Capodimonte Porcelain

 

 

 

Capodimonte is a small area of Naples situated near the park of the same name. Lost in the upper part of the town, Capodimonte became famous thanks to local craftsmen who have handed down the how-tos of Capodimonte porcelain production through generations.

 

Capodimonte porcelain.
Ph. ©Depositphoto.com/al1962

 

The ancient tradition of porcelain production dates back to the 13th century in Europe. This delicate art only became known in Europe after china was brought over by travelers and explorers from Asia.

 

 

 

After the arrival of those first examples of china, Europeans began attempting, and failing, to make their own. Until the18th century, that is, when alchemist Johann Friedrich Bottger ended up under house arrest. It was Bottger who discovered the constituents of porcelain.

 

Once Bottger made his discovery it was only a matter of time before factories began springing up all over Germany. It was also during this time that the tradition of Capodimonte porcelain began.

 

It was in time when the House of Bourbon was prominent, when Naples was assisting with the birth of the Real Factory (La Real Fabbrica), which was founded by King Charles of Bourbon and his wife. The king's aim was to assist the production and trading of porcelain.

 

The porcelain tradition continued to be encouraged by Charles' son, Ferdinand IV, who decided to found the Real Fabbrica Ferdinandea. In this period many artists were grouped together in order to develop the art of porcelain. The peak was reached under the artist Domenico Venuti, who contributed to the creation of masterpieces that are now stored in the Museum of Capodimonte. After the French rose to power the Real Factory was given to a group of private investors who agreed to continue production as long as the French royal court was willing to buy most of it.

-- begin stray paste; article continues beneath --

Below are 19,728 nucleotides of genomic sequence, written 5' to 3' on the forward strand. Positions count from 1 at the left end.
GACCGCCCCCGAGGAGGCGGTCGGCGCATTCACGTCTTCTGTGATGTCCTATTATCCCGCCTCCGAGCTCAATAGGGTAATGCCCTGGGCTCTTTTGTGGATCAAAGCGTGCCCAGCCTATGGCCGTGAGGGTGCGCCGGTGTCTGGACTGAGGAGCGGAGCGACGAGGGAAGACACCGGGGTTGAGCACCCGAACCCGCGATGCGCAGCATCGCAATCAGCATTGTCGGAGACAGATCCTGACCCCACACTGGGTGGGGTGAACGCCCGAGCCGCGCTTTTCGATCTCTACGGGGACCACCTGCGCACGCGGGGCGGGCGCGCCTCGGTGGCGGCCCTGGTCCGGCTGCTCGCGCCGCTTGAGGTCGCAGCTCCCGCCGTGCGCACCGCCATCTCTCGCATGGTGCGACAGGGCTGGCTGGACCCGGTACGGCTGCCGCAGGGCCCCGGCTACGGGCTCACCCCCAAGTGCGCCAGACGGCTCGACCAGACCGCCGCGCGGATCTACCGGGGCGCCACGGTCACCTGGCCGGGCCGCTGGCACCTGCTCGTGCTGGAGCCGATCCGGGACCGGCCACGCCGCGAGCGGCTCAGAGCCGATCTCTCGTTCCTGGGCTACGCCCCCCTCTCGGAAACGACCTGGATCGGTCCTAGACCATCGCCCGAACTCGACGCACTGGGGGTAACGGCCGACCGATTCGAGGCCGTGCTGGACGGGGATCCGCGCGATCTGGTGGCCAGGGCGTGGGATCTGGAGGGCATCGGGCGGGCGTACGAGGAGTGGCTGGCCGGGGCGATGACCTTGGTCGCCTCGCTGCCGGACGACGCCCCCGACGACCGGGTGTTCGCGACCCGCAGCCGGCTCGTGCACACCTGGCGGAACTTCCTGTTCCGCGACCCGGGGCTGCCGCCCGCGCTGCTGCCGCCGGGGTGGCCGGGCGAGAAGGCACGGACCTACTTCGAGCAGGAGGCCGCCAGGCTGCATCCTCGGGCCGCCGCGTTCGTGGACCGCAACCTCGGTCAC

The French didn't keep their promise and so Capodimonte porcelain went through a slow period in which demand wasn't as high as it had previously been. Despite the slow-down Neapolitan artists went on producing new figures and objects made of Capodimonte porcelain, most of which represented daily scenes enjoyed by local bourgeoisie and tourists.

 

Over the course of time this style was replaced by a new and more widely-appreciated one. Flowers and more sober drawings replaced the lavish style used in the past. It is this style that keeps Capodimonte porcelain famous throughout the world.

 

Unlike that of many Northern European producers, Capodimonte porcelain is not a fusion of kaolin and feldspar, a chemical binder. The porcelain's unique composition makes it not only special but also inimitable. Because kaolin couldn't be found in the south of Italy, Capodimonte porcelain was and still is created using a mixture of local clays added to feldspar.

 

 

If you're looking for genuine, quality, and unique procelain pieces, look no further than those produced in Capodimonte.

 

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